In 1991, a group of New Orleans musicians with rebellion in mind formed a band. At the time, they were members of the Young Olympia Brass Band, playing a traditional melange of European military-style music coupled with African traditions brought to the region by slaves. Buoyed by trumpets, trombones, saxophones, tubas, and drums, brass bands at their most orthodox perform jazz funerals and second-line parades, traditions which made them an early keystone in the development of jazz.
But back to the insurrection. Drummers Lumar Leblanc and Derrick “Oops” Moss were part of the storied brass-band tradition but wanted to do something bigger. They listened to funk and rap, drawn to the rebellious stylings of groups like Parliament-Funkadelic and Public Enemy. The two parted ways with Young Olympia and formed The Soul Rebels.
Nearly 30 years later, The Soul Rebels are the pre-eminent non-traditional “brass band” from New Orleans. They’ve toured with Nas, backed GZA for his NPR Tiny Desk Concert, and frequently share the stage with Rakim and the Wu-Tang Clan. They’ve become an industry standard for live hip-hop, not only backing iconic headlining talent but releasing original music and lyrics—all of which they showcase on their October 2019 album, Poetry In Motion. Featuring Robert Glasper, PJ Morton, Tarriona “Tank” Ball of Tank and the Bangas, Dee-1, Matisyahu, and others, the music is representative of the band’s diverse capabilities, but above all else captures the fearless nature of the band’s founding ethos.
Today, The Soul Rebels consist of Lumar and Oops, plus six others: Trumpeter Marcus “Red” Hubbard, who joined in 1999; saxophonist Erion Williams, who joined in 2005; trumpeter and MC Julian Gosin, trombonist and MC Corey “Passport P” Peyton, and trombonist Paul Robertson, all of whom joined in 2010; tubist Manny Perkins, who joined just a couple of years ago.
Together, the eight members have stepped into the band’s most fruitful chapter yet, breaking ranks with one musical tradition while simultaneously preserving the sanctity of another. Together with Rakim, Slick Rick, Mannie Fresh, Talib Kweli, Pharoahe Monch, and DJ Green Lantern, The Soul Rebels share their story of provenance in hip-hop and beyond.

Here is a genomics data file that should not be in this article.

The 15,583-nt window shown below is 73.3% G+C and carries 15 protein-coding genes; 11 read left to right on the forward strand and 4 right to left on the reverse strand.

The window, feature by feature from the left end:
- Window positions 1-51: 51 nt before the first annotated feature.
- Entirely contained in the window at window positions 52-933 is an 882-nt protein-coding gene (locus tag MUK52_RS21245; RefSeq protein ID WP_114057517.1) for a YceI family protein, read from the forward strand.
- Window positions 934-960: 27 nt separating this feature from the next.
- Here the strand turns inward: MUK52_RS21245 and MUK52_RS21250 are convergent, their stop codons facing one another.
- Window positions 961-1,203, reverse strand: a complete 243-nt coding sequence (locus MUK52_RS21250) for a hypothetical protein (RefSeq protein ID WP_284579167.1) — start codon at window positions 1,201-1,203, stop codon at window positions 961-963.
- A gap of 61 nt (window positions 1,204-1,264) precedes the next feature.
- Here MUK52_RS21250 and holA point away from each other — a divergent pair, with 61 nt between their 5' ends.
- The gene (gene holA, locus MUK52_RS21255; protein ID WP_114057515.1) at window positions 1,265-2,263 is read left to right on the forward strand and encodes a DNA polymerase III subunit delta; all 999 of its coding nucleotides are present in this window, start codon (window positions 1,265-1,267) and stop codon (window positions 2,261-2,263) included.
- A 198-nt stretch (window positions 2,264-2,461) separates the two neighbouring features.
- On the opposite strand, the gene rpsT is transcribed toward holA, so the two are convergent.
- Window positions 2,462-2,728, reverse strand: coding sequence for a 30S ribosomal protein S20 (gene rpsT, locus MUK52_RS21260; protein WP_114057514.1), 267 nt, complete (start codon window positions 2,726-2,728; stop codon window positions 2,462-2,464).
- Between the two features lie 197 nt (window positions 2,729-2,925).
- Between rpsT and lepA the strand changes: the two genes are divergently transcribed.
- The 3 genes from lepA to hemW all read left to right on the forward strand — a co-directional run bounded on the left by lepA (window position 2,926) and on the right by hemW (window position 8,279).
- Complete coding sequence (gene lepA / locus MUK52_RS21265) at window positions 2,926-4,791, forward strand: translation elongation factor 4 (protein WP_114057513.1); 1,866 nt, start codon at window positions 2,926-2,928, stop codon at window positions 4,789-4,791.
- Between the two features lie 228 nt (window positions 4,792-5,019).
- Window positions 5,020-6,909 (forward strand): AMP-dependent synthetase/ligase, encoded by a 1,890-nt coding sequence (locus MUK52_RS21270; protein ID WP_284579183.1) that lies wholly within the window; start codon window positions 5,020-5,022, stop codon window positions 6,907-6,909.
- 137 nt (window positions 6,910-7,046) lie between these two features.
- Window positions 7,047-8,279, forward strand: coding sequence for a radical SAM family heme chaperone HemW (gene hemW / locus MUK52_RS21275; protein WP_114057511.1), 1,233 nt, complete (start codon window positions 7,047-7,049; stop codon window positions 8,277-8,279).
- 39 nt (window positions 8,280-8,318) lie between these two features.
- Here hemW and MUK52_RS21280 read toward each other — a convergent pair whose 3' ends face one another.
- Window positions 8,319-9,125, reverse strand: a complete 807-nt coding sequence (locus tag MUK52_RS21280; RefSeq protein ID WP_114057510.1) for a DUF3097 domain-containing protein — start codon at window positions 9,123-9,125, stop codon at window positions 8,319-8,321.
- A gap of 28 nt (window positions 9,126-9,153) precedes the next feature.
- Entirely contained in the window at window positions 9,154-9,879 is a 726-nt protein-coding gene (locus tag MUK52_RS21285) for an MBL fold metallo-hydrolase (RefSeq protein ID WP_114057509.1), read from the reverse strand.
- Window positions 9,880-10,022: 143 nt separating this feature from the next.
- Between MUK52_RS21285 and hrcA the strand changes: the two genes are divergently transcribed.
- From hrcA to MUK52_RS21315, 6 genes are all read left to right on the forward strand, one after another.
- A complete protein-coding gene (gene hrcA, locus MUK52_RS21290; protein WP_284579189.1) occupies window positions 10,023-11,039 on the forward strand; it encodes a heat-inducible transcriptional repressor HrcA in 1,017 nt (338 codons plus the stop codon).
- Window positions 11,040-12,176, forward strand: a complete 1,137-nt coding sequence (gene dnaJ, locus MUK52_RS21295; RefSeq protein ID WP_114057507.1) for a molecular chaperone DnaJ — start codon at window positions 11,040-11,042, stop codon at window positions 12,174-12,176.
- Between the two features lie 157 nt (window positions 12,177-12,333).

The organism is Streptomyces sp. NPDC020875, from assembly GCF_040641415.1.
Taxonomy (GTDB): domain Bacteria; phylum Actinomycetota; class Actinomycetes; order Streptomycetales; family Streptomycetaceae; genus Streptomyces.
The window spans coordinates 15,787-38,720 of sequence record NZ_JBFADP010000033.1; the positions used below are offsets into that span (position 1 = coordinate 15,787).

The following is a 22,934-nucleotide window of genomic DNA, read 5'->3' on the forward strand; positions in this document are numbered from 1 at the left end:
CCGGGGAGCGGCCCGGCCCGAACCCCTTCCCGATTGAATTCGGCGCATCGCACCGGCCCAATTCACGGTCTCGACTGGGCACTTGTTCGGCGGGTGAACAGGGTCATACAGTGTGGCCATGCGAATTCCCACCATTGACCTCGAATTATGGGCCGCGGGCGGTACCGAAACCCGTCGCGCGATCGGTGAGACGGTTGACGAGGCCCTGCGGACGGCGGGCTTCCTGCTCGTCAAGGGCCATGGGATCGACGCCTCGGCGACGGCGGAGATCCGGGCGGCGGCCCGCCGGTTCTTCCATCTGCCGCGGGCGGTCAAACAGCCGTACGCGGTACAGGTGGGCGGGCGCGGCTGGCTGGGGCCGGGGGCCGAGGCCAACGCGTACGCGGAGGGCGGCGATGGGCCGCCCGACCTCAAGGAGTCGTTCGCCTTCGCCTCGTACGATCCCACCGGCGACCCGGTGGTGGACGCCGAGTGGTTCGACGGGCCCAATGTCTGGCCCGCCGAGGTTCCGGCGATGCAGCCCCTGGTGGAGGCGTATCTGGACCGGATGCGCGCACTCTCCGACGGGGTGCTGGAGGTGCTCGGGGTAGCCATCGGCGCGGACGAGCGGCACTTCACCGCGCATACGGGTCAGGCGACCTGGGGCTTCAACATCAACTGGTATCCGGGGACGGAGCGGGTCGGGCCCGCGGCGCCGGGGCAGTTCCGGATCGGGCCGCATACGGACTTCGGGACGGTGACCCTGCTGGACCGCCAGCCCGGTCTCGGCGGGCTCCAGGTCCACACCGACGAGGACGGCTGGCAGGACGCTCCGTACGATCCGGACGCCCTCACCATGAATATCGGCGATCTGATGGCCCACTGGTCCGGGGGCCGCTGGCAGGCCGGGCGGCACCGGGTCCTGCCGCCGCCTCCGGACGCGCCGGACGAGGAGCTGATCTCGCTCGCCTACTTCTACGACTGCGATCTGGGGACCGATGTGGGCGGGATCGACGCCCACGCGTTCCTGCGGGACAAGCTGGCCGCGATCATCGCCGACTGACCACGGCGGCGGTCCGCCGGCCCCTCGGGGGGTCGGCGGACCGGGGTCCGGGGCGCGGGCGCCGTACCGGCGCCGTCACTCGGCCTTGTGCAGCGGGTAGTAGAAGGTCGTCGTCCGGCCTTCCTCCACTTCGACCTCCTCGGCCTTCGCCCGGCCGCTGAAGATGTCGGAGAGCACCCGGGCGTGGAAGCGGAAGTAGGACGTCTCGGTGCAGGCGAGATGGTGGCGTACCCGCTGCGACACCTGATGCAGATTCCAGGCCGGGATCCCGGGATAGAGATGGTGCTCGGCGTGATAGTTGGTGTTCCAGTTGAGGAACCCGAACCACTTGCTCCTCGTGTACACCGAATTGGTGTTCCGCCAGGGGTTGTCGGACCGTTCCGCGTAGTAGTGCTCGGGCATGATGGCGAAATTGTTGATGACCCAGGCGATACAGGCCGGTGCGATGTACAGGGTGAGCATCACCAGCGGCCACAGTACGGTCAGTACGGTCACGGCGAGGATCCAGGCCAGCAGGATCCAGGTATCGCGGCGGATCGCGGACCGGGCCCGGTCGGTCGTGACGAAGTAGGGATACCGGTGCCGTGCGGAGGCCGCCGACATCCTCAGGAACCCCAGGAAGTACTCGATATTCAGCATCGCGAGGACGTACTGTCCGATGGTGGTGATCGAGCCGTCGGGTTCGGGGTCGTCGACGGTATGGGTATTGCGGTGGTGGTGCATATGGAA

There is an argument to be made that all Black (read: American) music comes from New Orleans. More specifically, Congo Square. There, tucked away amid the mighty oak trees, is sacred ground where enslaved peoples were “allowed” to congregate with one another on Sundays, playing their traditional drums. The Europeans living in the French Quarter just across the street were entranced and blended their classical music with the African and Caribbean stylings of Black and Brown peoples. Jazz, funk, and hip-hop can all trace their DNA to Congo Square.
The Soul Rebels—birthed in the tradition of jazz music but who could just as accurately be described as a hip-hop band—are the embodiment of that DNA.
Talib Kweli: First off, New Orleans is so important as a city to Black music, and The Soul Rebels represent the best of that. Playing with them connects me to a rich tradition of Black American music. Hip-hop, by definition, is built around the DJ, and The Soul Rebels play in a way that feels like a mixtape.
Julian Gosin, trumpet/MC: All of the music we make derives from the natural instrumentation that comes from the slaves. That’s the first imprint of music pretty much. It was born in New Orleans, so we are hip-hop at its rawest form.
Slick Rick: Jazz, funk, and soul are the true seeds of hip-hop.
Rakim: Hip-hop grew out of breakbeats, but as we became more technical in our production with samples and original music, you’ve almost got an orchestral arrangement every time you walk into the booth. You’ve got bass lines, melodies, horns, and key riffs, the syncopation of the drums... Each one can come from a different source before blending into a new work. And when you interpret each of them individually, musicians can explore how to replay and rearrange them. Taking parts of the old and creating something completely original is at the core of hip-hop culture.